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Pay serious attention to policing recommendations

How can the state continue to build a law enforcement system that is fairer, impartial in carrying out its duties, better focuses police work on matters most likely to protect society, and is held accountable when it abuses its powers?

Tackling these important questions was the assignment of a task formed by the state legislature that began its work two years ago. That job gained greater importance following the death of George Floyd at the knee of a Minnesota police officer. The event focused the nation's attention on the troubling reality that in too many instances, Americans were not treated equally by police. People of color, and particularly Black men, were more likely to be pulled over and those encounters were more likely to end with police using lethal force.

As the task force continued its work, and in the wake of the Floyd killing and the demonstrations it generated, the legislature approved a series of police reforms. Among those was creation of an inspector general to investigate the use of force by police, removing that responsibility from local prosecutors who work with police daily and depend on their cooperation. An inspector general was among the early recommendations of the task force, too important to await its final report.

This month the Police Transparency and Accountability Task Force issued that report. Its recommendations recognize the need to bring uniformity to the process of filing civilian complaints for alleged police misconduct. It wants to make those complaints, and the outcome of the internal investigations into them, easily accessible. It asks that the legislature mandate that police departments post their policies and procedures, including for the filing of complaints, on their websites.

We wholeheartedly endorse this approach and urge legislative action. When it comes to clarity of policies and procedures, we ask departments to act without waiting for mandates. Some have, and for that we applaud them.

The task force sees the advantages of reducing the number of vehicle stops — situations often stressful and unpredictable for both the officer and the driver — to those truly necessary for the furtherance of public safety.

Connecticut police conduct more than 500,000 traffic stops annually. Since 2013, Connecticut has collected and analyzed data for over 3.5 million traffic stops. It shows a disparate impact on Black and Hispanic individuals. Violations often are not the result of criminal intent but financial problems that prioritize paying rent and buying groceries over bringing a vehicle fully into compliance.

Minor vehicle issues — the deodorizer tree hanging from a mirror, a malfunctioning taillight, a tinted window that borders on technical legality — can provide an officer the excuse to pull someone over for being "suspicious" or "out of place" in an affluent area, contributing to prejudicial police conduct that can be intentional or the result of unconscious bias.

The task force, with representatives from law enforcement, the judicial system, the community and government, reached a consensus that stops for cell phone use, texting, seatbelt, speed, stop sign, traffic control signal and other moving violations should remain unchanged and be enforced.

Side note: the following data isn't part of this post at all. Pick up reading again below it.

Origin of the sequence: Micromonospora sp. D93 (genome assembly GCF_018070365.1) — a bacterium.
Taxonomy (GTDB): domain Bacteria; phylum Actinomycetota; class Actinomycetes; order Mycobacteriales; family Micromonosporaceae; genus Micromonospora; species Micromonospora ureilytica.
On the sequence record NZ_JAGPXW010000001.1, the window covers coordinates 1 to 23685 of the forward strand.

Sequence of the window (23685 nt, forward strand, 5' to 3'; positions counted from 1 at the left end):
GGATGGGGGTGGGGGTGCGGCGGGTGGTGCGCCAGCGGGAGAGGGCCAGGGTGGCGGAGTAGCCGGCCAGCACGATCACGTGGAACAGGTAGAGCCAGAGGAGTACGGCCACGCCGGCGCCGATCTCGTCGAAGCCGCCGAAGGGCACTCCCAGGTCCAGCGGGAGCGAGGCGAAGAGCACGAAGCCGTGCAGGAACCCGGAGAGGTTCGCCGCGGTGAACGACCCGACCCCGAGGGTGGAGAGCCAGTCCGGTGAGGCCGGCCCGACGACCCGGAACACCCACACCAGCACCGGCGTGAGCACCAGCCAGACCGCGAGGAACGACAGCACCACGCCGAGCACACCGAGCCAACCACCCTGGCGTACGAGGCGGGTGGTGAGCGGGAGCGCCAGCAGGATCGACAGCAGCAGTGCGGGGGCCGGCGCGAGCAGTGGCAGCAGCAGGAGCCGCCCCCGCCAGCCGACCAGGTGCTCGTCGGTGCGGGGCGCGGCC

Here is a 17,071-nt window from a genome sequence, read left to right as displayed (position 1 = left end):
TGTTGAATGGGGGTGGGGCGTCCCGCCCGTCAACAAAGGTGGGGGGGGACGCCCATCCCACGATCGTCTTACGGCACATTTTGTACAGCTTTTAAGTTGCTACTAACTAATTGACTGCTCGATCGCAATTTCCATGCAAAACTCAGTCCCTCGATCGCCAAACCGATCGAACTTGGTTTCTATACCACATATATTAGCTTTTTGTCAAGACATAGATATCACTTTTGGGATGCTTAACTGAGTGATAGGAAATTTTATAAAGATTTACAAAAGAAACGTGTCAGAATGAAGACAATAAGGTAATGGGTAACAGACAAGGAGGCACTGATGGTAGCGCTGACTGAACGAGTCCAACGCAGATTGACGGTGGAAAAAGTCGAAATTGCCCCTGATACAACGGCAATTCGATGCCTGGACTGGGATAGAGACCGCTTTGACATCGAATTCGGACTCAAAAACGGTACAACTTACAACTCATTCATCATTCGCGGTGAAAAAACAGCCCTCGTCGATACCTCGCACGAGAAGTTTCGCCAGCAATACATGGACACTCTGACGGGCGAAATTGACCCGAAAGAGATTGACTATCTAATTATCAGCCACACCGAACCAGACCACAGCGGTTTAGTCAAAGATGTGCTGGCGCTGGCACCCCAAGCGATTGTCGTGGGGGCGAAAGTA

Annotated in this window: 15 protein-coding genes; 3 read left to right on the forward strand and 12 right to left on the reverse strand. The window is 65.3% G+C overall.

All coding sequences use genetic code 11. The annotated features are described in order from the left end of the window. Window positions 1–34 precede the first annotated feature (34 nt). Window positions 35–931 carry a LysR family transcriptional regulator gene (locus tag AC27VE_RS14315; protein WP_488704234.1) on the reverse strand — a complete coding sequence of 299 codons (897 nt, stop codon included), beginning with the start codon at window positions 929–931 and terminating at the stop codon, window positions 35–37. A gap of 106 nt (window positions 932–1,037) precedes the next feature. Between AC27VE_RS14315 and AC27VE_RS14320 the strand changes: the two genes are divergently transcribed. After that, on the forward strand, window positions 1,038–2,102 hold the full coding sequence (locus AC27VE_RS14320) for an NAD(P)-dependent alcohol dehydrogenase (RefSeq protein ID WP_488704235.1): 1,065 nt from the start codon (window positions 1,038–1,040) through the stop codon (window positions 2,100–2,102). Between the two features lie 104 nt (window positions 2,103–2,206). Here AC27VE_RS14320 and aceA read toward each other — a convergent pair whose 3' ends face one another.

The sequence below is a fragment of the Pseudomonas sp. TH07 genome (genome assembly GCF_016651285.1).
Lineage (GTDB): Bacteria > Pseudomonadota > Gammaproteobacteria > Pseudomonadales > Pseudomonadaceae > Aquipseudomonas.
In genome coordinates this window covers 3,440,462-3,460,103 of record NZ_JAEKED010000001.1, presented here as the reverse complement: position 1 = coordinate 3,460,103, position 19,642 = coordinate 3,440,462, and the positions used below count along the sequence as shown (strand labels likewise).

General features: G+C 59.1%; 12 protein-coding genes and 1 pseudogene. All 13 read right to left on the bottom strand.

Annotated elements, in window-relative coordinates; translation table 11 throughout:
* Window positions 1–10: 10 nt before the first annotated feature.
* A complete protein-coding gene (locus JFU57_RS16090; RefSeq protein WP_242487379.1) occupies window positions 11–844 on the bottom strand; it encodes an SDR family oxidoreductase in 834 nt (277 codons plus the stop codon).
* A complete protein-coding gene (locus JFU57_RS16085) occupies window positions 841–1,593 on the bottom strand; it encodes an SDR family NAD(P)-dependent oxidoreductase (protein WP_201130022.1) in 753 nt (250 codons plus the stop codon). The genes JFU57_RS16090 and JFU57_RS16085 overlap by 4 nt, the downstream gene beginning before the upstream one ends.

But it calls for defining other violations as "secondary," and not a reason to pull over a vehicle. Examples of proposed secondary violations include mirror hangings, tinted windows, the displaying of a registration plate tucked in the rear window rather than at the rear of the car as officially required, a taillight out or a lapsed registration.

These recommendations are on the right course. Arguments can be made — and should be debated by the legislature with the help of public input — as to where the lines are drawn in defining violations as "secondary." But focusing vehicle enforcement on clear issues of safety can be a win-win for police and the public, while ending "enforcement" that is thinly disguised targeting of minorities.

Finally, the task force is smart in recognizing where more information is needed. It is becoming widely recognized that police are often thrust into situations that are really mental health and substance abuse issues and can be better and more safely handled as such.

The task force calls for a university-level study to analyze 911 dispatch to better understand what percentage of calls could be more appropriately be directed to 211 response, which connects callers to health and human services assistance in their community. It would be up to policymakers to act on those findings.

This task force has well fulfilled its mission, which cannot be said of every task force the legislature appoints. The legislature should give its recommendations the serious consideration they deserve.

The Day editorial board meets regularly with political, business and community leaders and convenes weekly to formulate editorial viewpoints. It is composed of President and Publisher Tim Dwyer, Managing Editor Izaskun E. Larrañeta, staff writer Erica Moser and retired deputy managing editor Lisa McGinley. However, only the publisher and editorial page editor are responsible for developing the editorial opinions. The board operates independently from the Day newsroom.

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